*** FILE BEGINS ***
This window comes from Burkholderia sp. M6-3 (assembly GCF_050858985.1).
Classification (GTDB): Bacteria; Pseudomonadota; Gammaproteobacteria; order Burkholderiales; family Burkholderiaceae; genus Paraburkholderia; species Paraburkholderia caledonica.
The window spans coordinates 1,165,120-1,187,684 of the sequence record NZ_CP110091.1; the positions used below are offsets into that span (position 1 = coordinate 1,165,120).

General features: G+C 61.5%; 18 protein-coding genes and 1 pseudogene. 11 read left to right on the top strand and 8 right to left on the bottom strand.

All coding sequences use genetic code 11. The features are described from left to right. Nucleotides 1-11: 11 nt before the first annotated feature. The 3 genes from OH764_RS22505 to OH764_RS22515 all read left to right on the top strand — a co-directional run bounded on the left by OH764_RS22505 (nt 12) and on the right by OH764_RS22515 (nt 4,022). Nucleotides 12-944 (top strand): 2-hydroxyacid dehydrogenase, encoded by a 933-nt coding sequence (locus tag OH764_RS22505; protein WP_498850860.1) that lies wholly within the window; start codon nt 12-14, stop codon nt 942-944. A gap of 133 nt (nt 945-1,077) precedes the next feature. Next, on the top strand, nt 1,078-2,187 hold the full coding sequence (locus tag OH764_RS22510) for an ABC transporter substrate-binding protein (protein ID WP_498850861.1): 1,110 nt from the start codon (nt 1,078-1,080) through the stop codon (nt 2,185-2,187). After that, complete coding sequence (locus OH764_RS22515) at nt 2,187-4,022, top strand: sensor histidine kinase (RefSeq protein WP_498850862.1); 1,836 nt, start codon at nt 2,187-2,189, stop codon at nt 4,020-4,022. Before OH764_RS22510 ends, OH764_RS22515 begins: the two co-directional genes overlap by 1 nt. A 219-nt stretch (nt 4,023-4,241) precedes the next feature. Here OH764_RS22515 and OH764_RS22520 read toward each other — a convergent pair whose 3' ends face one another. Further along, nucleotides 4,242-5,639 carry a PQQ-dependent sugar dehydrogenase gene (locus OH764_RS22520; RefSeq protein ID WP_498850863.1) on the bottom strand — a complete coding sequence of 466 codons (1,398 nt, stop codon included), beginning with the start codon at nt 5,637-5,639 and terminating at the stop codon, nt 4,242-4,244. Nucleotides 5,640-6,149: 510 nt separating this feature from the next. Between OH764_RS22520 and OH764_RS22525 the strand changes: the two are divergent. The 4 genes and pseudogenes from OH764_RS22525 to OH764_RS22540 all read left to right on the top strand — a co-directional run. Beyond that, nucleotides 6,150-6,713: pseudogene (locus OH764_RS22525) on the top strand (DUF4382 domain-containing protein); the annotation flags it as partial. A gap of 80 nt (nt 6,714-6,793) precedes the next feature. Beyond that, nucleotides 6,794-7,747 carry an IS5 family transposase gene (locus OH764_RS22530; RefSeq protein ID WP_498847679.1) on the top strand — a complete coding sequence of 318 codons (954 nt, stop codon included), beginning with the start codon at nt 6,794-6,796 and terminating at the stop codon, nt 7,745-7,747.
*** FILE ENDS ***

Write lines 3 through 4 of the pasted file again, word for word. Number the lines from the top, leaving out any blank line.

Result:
The window spans coordinates 1,165,120-1,187,684 of the sequence record NZ_CP110091.1; the positions used below are offsets into that span (position 1 = coordinate 1,165,120).

General features: G+C 61.5%; 18 protein-coding genes and 1 pseudogene. 11 read left to right on the top strand and 8 right to left on the bottom strand.